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What mathematical ideas can be used to define the highest point on a planet (for example, the top of Mt Everest for Earth)? If we think of the planet as a solid, one idea is that the highest point is the point farthest from the centroid. However, this method would give strange answers for Earth because of the fact that the Earth looks more like an ellipsoid that is bigger in the east-west direction than in the north-south direction than it does like a sphere. Is the idea of a "sea level" important?

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  • $\begingroup$ You suggested an answer yourself: height above the ellipsoid. $\endgroup$ – AnonSubmitter85 Jan 25 '14 at 8:16
  • $\begingroup$ Height above the geoid. $\endgroup$ – TonyK Jan 25 '14 at 8:37
  • $\begingroup$ Unless very, very close peaks exist on the face of Earth, we can safely assume it is a perfect sphere and evaluate the farthest point from its center $\endgroup$ – DonAntonio Jan 25 '14 at 9:09
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    $\begingroup$ Distance to the center of mass. If my memory serves me, with this definition, Aconcagua > Everest! $\endgroup$ – Martín-Blas Pérez Pinilla Jan 25 '14 at 11:58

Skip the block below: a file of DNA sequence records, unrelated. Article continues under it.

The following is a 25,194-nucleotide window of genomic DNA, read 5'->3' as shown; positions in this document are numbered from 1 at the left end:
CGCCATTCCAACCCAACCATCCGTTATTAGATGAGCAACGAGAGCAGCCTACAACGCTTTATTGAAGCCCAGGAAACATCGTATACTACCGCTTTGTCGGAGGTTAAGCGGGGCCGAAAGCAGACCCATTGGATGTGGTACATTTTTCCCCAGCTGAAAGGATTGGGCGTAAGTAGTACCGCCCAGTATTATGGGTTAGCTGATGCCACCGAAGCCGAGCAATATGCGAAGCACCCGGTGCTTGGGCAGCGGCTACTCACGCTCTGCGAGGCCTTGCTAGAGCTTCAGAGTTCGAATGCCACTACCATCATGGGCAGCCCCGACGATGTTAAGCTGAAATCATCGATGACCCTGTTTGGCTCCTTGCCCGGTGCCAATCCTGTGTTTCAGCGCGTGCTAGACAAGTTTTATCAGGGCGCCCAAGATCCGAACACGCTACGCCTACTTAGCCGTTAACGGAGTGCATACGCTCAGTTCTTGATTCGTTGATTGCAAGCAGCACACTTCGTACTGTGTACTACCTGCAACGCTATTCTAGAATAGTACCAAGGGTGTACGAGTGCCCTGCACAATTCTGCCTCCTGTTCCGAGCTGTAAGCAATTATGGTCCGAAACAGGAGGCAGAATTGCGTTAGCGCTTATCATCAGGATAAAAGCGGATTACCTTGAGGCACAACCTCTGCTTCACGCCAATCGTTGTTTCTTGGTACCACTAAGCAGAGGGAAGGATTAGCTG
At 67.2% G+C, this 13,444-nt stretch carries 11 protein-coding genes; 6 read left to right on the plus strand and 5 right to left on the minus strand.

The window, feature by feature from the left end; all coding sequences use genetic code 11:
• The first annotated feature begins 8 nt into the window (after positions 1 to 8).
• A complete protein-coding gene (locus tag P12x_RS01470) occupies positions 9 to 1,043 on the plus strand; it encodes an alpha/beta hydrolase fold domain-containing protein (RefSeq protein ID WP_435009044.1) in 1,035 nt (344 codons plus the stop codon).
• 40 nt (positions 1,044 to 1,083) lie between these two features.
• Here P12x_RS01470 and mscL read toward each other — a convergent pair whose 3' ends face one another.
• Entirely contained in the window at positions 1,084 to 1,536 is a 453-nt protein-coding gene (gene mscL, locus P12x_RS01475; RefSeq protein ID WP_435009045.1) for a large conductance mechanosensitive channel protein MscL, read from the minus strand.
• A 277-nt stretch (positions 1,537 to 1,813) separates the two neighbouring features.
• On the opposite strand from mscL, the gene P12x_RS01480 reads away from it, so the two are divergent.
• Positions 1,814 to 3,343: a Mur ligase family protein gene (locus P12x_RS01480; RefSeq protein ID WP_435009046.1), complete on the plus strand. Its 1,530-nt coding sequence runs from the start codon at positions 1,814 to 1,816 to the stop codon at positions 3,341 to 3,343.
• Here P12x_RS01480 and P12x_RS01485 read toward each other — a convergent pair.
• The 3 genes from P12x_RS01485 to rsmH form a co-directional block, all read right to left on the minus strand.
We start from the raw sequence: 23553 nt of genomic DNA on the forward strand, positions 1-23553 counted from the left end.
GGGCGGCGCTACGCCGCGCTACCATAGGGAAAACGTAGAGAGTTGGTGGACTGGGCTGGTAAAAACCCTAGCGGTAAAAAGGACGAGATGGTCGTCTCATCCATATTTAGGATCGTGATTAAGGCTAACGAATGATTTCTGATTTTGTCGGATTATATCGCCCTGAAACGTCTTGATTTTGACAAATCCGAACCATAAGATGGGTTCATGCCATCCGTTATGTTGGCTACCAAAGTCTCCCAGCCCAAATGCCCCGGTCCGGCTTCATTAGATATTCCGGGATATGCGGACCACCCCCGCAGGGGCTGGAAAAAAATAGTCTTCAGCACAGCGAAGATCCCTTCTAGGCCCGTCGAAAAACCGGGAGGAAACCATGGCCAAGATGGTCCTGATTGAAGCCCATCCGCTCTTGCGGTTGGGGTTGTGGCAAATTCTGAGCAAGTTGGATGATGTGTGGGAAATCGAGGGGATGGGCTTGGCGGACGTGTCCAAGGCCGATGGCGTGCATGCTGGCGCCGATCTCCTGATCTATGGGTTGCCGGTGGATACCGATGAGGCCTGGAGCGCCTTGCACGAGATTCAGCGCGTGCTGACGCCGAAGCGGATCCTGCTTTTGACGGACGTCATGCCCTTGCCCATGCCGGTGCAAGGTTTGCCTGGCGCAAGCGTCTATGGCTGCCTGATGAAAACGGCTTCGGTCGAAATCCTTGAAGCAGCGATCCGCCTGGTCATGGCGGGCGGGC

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Conventionally the height about the geoid is used (this is more or less the same as height above sea level). Note that the geoid is within ±100m of the reference ellipsoid for the earth. Using distance from the center of the earth results in some mountain in the Andes being "higher" than Mt Everest. A more nonsensical result is that Mt McKinley is "lower" than Key West (by 7km)!

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  • $\begingroup$ I read about the geoid concept on Wikipedia. As described there, it seems a bit arbitrary because, if I understand correctly, it depends on how much water there happens to be in the oceans, and for a planet without any oceans it would be undefined. Is there any natural concept that doesn't have this dependence aside from distance from the center of mass? $\endgroup$ – user39080 Feb 6 '14 at 6:00

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